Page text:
The amended complaint alleges that the four defendants' actions or omissions caused Mr. McGary to be sent to an out-of-state facility at which his serious medical needs could not be addressed adequately. Liberally construed, the amended complaint states cognizable § 1983 claims against nurse Manglicmot, Dr. Palomero, captain P. Marziello, and CCI J. Summers for deliberate indifference to Mr. McGary's serious medical needs.


1. The amended complaint states cognizable § 1983 claims against the four named defendants.

2. The clerk shall issue a summons and the United States Marshal shall serve, without prepayment of fees, the summons, a copy of the amended complaint, a copy of all the documents in the case file, and a copy of the " consent or declination to magistrate judge jurisdiction" form upon the following defendants, all of whom apparently are employed at the Correctional Treatment Facility in Soledad:

- Lina Manglicmot, R.N.
- G. B. Palomero, M.D.
- P. Marziello, captain (A)
- J. Summers, CCI

3. In order to expedite the resolution of this case, the following briefing schedule for dispositive motions is set:

a. No later than February 27, 2015, defendants must file and serve a motion for summary judgment or other dispositive motion. If defendants are of the opinion that this case cannot be resolved by summary judgment, defendants must so inform the Court prior to the date the motion is due. If defendants file a motion for summary judgment, defendants must provide to Plaintiff a new Rand notice regarding summary judgment procedures at the time they file such a motion. See Woods v. Carey, 684 F.3d 934, 939 (9th Cir. 2012). If the motion is based on non-exhaustion of administrative remedies, defendants must comply with the notice and procedural requirements in Albino v. Baca, 747 F.3d 1162 (9th Cir. 2014).

b. Plaintiff's opposition to the summary judgment or other dispositive motion must be filed with the court and served upon defendants no later than March 27, 2015. Plaintiff must bear in mind the notice and warning regarding summary judgment provided later in this order as he prepares his opposition to any motion for summary judgment.

c. If defendants wish to file a reply brief, the reply brief must be filed and served no later than April 10, 2015.

4. Plaintiff is provided the following notices and warnings about the procedures for motions for summary judgment:

The defendants [may make] a motion for summary judgment by which they seek to have your case dismissed. A motion for summary judgment under Rule 56 of the Federal Rules of Civil Procedure will, if granted, end your case. [¶ ] Rule 56 tells you what you must do in order to oppose a motion for summary judgment. Generally, summary judgment must be granted when there is no genuine issue of material fact -- that is, if there is no real dispute about any fact that would affect the result of your case, the party who asked for summary judgment is entitled to judgment as a matter of law, which will end your case. When a party you are suing makes a motion for summary judgment that is properly supported by declarations (or other sworn testimony), you cannot simply rely on what your complaint says. Instead, you must set out specific facts in declarations, depositions, answers to interrogatories, or authenticated documents, as provided in Rule 56(e), that contradict the facts shown in the defendants' declarations and documents and show that there is a genuine issue of material fact for trial. If you do not submit your own evidence in opposition, summary judgment, if appropriate, may be entered against you. If summary judgment is granted, your case will be dismissed and there will be no trial.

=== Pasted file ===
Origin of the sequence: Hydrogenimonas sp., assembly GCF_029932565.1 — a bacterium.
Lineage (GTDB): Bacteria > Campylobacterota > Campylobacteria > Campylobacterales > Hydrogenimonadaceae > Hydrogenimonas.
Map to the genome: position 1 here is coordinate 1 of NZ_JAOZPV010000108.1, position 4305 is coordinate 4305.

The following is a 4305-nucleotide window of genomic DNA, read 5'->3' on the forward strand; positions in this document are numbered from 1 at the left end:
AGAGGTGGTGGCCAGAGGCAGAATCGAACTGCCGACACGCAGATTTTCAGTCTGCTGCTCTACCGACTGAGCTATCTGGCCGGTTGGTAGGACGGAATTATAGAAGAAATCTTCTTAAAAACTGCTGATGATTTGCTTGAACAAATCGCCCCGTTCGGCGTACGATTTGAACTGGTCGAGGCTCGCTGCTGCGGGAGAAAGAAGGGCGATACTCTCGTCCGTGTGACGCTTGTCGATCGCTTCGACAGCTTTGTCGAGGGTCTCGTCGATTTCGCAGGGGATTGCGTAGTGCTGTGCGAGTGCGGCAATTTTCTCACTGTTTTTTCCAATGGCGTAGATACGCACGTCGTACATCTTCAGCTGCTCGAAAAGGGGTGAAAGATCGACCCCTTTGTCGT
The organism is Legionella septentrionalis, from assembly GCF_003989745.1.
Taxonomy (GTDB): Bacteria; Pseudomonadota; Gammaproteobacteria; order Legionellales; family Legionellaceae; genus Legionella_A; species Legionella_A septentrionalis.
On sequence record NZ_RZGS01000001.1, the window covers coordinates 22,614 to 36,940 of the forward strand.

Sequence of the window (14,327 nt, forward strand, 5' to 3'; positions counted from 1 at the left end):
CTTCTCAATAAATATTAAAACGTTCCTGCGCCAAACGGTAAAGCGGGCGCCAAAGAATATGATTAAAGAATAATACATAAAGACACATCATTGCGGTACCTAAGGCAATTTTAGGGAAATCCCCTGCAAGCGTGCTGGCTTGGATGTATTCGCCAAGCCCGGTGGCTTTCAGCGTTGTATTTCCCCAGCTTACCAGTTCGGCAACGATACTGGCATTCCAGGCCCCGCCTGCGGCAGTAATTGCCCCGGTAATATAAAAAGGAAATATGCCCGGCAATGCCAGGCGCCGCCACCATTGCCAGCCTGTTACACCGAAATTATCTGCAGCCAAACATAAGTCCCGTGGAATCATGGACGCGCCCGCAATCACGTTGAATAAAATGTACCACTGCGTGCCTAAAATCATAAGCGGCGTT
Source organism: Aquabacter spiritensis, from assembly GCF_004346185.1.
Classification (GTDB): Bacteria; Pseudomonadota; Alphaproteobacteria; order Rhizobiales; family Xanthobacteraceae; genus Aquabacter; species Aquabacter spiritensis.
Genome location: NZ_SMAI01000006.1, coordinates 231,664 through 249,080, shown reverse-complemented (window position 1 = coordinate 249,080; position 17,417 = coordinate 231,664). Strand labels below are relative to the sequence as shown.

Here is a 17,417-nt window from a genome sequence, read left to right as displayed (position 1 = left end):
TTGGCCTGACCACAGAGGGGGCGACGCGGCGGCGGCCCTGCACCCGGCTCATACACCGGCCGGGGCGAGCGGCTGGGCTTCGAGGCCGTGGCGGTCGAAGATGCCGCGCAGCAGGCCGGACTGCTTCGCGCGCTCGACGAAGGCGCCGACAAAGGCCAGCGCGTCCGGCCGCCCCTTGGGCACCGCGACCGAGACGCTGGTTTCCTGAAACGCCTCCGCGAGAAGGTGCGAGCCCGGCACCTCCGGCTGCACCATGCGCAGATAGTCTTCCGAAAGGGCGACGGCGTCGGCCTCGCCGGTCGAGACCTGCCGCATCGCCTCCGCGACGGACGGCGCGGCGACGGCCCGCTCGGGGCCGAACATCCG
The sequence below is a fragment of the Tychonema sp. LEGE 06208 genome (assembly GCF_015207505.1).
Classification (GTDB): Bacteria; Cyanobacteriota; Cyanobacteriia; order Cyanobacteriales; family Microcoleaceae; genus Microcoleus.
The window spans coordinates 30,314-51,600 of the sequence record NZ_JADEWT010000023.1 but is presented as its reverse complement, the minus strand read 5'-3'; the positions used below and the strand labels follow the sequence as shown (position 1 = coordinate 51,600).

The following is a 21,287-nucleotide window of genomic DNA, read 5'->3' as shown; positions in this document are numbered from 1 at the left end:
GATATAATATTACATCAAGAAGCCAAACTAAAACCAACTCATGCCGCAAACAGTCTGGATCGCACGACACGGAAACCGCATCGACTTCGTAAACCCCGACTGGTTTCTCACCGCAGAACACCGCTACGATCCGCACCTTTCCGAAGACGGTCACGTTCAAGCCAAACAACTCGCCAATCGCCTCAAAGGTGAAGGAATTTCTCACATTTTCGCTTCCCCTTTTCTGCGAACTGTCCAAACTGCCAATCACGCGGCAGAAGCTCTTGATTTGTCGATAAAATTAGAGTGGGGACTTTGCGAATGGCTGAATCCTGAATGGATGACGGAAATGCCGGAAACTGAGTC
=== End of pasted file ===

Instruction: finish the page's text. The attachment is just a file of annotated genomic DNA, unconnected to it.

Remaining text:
Rand v. Rowland, 154 F.3d 952, 962-63 (9th Cir. 1998).

If a defendant files a motion for summary judgment for failure to exhaust administrative remedies, he is seeking to have the case dismissed. A plaintiff faced with such a motion can oppose it using the same methods as described above for other summary judgment motions. As with other defense summary judgment motions, if a motion for summary judgment for failure to exhaust administrative remedies is granted, the case will be dismissed and there will be no trial.

5. All communications by plaintiff with the court must be served on a defendant's counsel by mailing a true copy of the document to the defendant's counsel. The court may disregard any document which a party files but fails to send a copy of to his opponent. Until a defendant's counsel has been designated, plaintiff may serve a document by mailing a true copy of the document directly to the defendant, but once a defendant is represented by counsel, all documents must be mailed to counsel rather than directly to that defendant.

6. Discovery may be taken in accordance with the Federal Rules of Civil Procedure. No further court order under Federal Rule of Civil Procedure 30(a)(2) or Local Rule 16 is required before the parties may conduct discovery.

7. Plaintiff is responsible for prosecuting this case. Plaintiff must promptly keep the court informed of any change of address and must comply with the court's orders in a timely fashion. Failure to do so may result in the dismissal of this action for failure to prosecute pursuant to Federal Rule of Civil Procedure 41(b). Plaintiff must file a notice of change of address in every pending case every time he is moved to a new facility or is released from custody.

8. Plaintiff is cautioned that he must include the case name and case number for this case on any document he submits to the Court for consideration in this case.